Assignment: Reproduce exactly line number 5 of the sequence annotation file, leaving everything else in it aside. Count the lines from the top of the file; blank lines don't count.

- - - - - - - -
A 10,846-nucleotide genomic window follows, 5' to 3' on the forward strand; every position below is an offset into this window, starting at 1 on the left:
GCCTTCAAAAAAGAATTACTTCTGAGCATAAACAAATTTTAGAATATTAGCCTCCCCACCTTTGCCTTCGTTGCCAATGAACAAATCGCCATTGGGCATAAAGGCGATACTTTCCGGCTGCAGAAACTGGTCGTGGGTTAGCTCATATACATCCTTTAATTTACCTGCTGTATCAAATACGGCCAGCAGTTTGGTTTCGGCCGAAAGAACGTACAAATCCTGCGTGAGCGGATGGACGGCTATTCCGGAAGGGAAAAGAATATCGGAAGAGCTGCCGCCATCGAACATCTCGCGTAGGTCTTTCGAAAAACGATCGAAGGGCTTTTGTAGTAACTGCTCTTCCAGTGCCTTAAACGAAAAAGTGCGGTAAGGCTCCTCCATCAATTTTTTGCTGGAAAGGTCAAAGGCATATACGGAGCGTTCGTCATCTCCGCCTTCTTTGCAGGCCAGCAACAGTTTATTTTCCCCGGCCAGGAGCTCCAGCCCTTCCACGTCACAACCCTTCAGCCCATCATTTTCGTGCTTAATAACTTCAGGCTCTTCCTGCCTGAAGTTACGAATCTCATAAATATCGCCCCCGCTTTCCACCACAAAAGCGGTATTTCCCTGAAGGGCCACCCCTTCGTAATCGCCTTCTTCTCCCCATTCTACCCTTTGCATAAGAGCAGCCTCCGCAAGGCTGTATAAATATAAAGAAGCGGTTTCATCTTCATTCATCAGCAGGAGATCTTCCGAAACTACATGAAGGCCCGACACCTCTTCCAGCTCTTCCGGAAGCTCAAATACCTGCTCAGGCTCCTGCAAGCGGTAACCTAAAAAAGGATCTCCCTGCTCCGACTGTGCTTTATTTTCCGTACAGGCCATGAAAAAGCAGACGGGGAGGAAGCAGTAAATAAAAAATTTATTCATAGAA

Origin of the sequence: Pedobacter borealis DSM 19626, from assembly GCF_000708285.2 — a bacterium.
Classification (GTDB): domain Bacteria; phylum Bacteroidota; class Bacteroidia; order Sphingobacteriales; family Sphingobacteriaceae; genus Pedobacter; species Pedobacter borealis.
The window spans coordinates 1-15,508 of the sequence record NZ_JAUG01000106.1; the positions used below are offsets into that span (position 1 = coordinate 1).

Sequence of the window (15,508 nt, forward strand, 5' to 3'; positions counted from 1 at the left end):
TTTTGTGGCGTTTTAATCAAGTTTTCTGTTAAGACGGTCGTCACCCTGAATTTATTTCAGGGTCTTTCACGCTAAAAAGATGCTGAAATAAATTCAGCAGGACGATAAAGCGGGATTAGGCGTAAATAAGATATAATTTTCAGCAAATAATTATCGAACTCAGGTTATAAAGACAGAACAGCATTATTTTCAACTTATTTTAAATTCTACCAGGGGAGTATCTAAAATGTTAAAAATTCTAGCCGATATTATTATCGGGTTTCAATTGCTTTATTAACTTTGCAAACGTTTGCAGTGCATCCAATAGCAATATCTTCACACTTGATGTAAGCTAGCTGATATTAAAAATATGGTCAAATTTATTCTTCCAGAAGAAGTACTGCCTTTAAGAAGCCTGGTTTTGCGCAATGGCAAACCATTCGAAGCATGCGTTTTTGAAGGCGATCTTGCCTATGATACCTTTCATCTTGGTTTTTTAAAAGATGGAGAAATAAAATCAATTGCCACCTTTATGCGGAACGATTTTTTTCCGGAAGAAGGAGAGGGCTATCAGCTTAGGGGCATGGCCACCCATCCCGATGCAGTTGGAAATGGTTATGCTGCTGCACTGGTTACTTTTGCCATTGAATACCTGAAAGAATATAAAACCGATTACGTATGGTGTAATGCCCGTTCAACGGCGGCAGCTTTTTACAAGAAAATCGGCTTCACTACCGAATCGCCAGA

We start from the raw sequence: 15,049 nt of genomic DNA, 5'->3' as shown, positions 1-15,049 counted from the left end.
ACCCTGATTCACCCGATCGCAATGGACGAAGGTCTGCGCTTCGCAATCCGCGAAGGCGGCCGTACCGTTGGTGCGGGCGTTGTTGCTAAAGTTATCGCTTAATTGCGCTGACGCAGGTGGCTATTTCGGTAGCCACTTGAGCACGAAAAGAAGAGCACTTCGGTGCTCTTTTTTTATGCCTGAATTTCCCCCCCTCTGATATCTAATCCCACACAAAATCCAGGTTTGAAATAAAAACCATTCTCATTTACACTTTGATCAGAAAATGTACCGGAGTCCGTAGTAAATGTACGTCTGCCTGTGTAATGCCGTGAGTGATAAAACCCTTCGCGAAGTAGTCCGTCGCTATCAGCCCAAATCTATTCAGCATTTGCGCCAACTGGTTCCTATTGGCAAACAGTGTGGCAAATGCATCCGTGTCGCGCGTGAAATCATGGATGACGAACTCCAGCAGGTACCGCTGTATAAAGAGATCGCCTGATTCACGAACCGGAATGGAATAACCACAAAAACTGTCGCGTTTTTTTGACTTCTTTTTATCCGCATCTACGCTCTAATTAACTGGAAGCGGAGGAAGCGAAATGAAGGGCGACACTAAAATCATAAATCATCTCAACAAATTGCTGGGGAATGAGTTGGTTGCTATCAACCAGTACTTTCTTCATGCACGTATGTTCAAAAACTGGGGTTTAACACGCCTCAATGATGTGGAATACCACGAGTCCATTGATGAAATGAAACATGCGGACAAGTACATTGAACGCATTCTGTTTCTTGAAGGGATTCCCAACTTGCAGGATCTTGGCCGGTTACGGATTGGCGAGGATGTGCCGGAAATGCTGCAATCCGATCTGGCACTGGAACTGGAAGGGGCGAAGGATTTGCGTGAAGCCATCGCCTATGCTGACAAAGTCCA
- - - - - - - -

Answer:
The window spans coordinates 1-15,508 of the sequence record NZ_JAUG01000106.1; the positions used below are offsets into that span (position 1 = coordinate 1).